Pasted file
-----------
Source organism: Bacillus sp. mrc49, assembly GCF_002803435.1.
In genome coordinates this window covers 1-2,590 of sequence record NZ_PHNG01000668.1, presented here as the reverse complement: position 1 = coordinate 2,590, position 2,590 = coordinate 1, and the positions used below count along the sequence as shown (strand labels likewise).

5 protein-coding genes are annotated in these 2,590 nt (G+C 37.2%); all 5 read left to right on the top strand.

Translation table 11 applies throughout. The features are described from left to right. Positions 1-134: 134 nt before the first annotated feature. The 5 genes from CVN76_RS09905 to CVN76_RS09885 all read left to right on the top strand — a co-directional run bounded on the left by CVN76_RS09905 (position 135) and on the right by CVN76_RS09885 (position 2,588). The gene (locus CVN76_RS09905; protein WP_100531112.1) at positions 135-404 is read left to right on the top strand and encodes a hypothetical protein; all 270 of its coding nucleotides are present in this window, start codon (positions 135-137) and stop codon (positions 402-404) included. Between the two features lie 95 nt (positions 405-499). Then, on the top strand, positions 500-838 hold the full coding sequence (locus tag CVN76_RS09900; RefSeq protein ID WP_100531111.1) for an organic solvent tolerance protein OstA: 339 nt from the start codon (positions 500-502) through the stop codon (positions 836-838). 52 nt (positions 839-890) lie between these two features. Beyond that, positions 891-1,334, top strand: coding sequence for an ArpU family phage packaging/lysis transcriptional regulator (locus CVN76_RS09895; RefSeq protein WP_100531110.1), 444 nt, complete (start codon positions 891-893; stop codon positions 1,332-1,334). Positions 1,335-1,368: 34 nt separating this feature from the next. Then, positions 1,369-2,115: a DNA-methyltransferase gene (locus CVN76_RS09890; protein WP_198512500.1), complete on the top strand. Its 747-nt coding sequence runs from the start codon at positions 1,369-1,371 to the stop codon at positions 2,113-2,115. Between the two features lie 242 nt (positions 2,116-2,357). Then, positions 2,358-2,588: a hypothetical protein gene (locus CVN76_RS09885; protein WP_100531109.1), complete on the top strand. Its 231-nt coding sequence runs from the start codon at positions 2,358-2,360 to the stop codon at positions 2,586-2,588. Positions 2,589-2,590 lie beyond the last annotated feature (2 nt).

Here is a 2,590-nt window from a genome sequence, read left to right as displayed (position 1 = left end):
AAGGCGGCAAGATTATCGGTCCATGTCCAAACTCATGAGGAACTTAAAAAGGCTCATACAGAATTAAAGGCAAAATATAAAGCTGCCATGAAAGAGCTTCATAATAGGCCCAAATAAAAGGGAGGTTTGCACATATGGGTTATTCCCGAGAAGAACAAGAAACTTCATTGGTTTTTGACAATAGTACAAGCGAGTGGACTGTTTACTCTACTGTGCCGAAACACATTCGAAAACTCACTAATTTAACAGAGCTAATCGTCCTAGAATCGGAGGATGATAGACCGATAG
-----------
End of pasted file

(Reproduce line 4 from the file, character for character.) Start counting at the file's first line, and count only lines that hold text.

Translation table 11 applies throughout. The features are described from left to right. Positions 1-134: 134 nt before the first annotated feature. The 5 genes from CVN76_RS09905 to CVN76_RS09885 all read left to right on the top strand — a co-directional run bounded on the left by CVN76_RS09905 (position 135) and on the right by CVN76_RS09885 (position 2,588). The gene (locus CVN76_RS09905; protein WP_100531112.1) at positions 135-404 is read left to right on the top strand and encodes a hypothetical protein; all 270 of its coding nucleotides are present in this window, start codon (positions 135-137) and stop codon (positions 402-404) included. Between the two features lie 95 nt (positions 405-499). Then, on the top strand, positions 500-838 hold the full coding sequence (locus tag CVN76_RS09900; RefSeq protein ID WP_100531111.1) for an organic solvent tolerance protein OstA: 339 nt from the start codon (positions 500-502) through the stop codon (positions 836-838). 52 nt (positions 839-890) lie between these two features. Beyond that, positions 891-1,334, top strand: coding sequence for an ArpU family phage packaging/lysis transcriptional regulator (locus CVN76_RS09895; RefSeq protein WP_100531110.1), 444 nt, complete (start codon positions 891-893; stop codon positions 1,332-1,334). Positions 1,335-1,368: 34 nt separating this feature from the next. Then, positions 1,369-2,115: a DNA-methyltransferase gene (locus CVN76_RS09890; protein WP_198512500.1), complete on the top strand. Its 747-nt coding sequence runs from the start codon at positions 1,369-1,371 to the stop codon at positions 2,113-2,115. Between the two features lie 242 nt (positions 2,116-2,357). Then, positions 2,358-2,588: a hypothetical protein gene (locus CVN76_RS09885; protein WP_100531109.1), complete on the top strand. Its 231-nt coding sequence runs from the start codon at positions 2,358-2,360 to the stop codon at positions 2,586-2,588. Positions 2,589-2,590 lie beyond the last annotated feature (2 nt).